Your Smoothie Bowls Are Killing You

Your Snapchat stories might look good, but at what cost?

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Your Smoothie Bowls Are Killing You

You’ve seen them before. Whether they were featured on an *artsy* Snapchat story, or polluting your Instagram feed, you have undoubtedly seen them before. Piled high with granola, peanut butter, and assortments of seasonal fruit, smoothie bowls have exploded on social media and have particularly stricken the majority of psuedo-healthy teenage girls. As Charleston residents, many high schoolers flock to Brava Bowls’ pop-up locations, or stroll into the Playa Bowls’ storefront on King Street. Regardless of where you choose to indulge in an açaí treat, you end up paying a costly price in both your wallet and your health.

But it’s fruit! That’s healthy, right?

Sure it is! But to a certain extent. Yes, eating an apple provides plenty of nutritional benefits, such as dietary fiber, antioxidants, and vitamin C, so of course fruit is healthy. But when you reduce nutritious fruit down to sugary juice and fiber-less pulp, a majority of those benefits become detrimental mounds of carbohydrates. In fact, the average amount of carbs in a 22 oz smoothie bowl is 66-70 grams, which is extremely concerning. If that much sugar is in a measly serving from Planet Smoothie, just imagine how carb-heavy the giant bowls from Brava Bowls are.

When you throw all of those items into a large serving, you’re inevitably binding yourself to cardiac arrest.”

For example, Brava Bowls’ arguably most popular item, the Guilty Bowl, features the following ingredients: blended açaí, banana, and apple juice topped with banana, strawberries, chocolate chips, nutella, granola, and honey. When you throw all of those items into a large serving, you’re inevitably binding yourself to cardiac arrest. Yes, that’s hyperbolic, but you are literally pumping your body full of excess sugar that your enzymes simply cannot process all at once. Some may argue that, yes, these smoothie bowls contain sugar, but it’s natural sugar from actual fruit. Unfortunately, natural sugar does not hold much weight when it’s not balanced out by other important macronutrients, such as fat and protein, as well as dietary fiber.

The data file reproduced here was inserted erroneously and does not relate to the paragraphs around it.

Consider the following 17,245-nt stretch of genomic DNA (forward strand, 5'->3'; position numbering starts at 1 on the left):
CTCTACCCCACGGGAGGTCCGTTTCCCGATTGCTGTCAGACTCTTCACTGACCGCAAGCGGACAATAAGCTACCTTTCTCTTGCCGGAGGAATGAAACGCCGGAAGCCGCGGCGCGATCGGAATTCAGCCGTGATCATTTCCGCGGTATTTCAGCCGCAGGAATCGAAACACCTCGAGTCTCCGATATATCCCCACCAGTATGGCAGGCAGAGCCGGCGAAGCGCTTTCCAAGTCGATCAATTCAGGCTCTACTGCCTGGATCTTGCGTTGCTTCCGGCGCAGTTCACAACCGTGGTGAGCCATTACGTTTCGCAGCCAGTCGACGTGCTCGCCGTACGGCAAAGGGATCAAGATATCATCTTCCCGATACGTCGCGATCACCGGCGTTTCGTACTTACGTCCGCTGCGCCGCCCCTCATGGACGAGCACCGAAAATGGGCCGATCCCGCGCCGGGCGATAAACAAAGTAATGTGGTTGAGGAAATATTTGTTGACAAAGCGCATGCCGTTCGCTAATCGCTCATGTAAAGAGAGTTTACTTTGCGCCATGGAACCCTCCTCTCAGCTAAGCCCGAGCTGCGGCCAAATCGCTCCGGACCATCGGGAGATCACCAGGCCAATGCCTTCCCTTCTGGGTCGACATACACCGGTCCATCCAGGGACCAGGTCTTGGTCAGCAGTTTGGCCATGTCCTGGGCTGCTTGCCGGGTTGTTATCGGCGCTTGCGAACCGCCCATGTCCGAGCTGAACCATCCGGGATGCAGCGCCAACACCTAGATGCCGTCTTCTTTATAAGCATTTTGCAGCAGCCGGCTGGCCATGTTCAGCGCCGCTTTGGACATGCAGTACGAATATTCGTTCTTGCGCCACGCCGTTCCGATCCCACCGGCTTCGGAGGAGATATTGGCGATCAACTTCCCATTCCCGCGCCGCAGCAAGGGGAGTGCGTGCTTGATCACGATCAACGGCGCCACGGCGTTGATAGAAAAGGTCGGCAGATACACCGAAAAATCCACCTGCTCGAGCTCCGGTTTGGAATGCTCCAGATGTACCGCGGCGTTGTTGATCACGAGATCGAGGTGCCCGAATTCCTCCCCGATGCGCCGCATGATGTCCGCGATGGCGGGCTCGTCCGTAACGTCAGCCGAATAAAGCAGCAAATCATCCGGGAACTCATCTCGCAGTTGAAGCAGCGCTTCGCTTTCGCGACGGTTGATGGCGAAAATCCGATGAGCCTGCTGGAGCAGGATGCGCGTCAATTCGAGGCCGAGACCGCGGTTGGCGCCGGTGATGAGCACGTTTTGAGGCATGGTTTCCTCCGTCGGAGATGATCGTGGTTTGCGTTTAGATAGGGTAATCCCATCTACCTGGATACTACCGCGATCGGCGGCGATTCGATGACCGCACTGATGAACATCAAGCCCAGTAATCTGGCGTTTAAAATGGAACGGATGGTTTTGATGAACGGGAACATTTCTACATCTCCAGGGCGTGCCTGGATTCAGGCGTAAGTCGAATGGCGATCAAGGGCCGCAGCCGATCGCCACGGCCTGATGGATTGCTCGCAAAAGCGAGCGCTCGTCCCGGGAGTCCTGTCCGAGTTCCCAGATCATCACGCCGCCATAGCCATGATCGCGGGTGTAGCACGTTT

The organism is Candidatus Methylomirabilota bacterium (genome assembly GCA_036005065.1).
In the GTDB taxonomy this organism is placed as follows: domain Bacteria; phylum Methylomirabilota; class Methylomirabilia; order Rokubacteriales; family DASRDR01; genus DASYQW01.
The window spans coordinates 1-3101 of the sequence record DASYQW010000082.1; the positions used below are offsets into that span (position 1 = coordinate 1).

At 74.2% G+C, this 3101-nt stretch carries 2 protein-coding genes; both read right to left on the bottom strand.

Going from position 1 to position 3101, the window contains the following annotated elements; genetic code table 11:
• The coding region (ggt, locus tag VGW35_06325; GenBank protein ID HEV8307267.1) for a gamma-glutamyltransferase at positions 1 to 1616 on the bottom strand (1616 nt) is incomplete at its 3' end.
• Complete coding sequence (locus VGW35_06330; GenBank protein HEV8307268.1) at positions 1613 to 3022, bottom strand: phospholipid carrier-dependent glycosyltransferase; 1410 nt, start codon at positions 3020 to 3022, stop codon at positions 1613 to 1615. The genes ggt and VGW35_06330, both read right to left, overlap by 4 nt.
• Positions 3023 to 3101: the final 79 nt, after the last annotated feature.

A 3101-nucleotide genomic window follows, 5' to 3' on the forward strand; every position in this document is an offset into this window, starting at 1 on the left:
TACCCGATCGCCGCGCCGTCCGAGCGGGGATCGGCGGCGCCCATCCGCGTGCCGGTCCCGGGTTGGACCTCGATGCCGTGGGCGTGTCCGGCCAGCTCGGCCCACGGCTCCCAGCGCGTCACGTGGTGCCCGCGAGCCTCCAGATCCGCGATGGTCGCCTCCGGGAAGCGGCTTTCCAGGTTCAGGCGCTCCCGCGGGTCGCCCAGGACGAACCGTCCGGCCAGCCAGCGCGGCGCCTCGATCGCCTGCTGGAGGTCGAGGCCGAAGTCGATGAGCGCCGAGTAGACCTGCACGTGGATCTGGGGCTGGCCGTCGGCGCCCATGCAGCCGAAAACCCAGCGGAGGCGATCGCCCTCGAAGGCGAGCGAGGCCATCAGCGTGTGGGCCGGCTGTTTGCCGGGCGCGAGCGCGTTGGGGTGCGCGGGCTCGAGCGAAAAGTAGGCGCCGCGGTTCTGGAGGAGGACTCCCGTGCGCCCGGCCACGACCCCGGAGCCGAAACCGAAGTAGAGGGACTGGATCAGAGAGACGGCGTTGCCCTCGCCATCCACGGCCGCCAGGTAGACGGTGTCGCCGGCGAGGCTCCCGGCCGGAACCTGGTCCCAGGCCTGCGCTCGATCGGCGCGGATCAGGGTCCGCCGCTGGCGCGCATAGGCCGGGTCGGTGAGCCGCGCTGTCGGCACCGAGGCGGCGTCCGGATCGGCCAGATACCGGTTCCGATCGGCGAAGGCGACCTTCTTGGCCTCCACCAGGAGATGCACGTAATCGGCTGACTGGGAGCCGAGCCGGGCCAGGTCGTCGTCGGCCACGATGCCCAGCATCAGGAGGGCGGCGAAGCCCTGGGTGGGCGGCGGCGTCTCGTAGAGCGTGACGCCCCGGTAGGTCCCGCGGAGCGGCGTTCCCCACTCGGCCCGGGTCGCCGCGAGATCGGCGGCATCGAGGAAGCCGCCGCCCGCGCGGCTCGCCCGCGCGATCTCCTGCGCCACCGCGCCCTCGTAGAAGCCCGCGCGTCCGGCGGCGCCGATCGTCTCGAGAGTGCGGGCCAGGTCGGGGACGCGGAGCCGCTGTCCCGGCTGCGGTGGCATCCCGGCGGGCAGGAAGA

Even adding peanut/almond butter to your smoothie bowls is often a futile attempt to increase the protein content in your meal. While two tablespoons may add some grams of protein, they pale in comparison to the staggering levels of carbohydrates. And, to add insult to injury, those tablespoons also spike up the caloric count by at least 200 calories.

According to the United States Department of Agriculture, the recommended daily intake of fruit should be around 2 cups for the average adult. The average amount of fruit within one smoothie bowl? Typically 3 cups. Because all of these fruits are blended down and doused in apple juice, customers and their stomachs fail to realize just how much they are shoveling into their bodies. By stripping these fruits of their dietary fiber, they no longer provide consumers the same sensations of satiation, and therefore cause people to experience increased hunger later on in the day.

Don’t get me wrong, smoothie bowls are delicious and incredibly refreshing, but they pose a risk to your health if you consume them too often. That being said, rather than completely tossing açaí bowls out of your life, I recommend that maintaining some level of moderation when consuming, whether that be monitoring your portion sizes, or opting for healthier ingredients. Or, conversely, feel free to take this article with a grain of salt and continue to live your best life full of tropical fruit and mounds of sugar.

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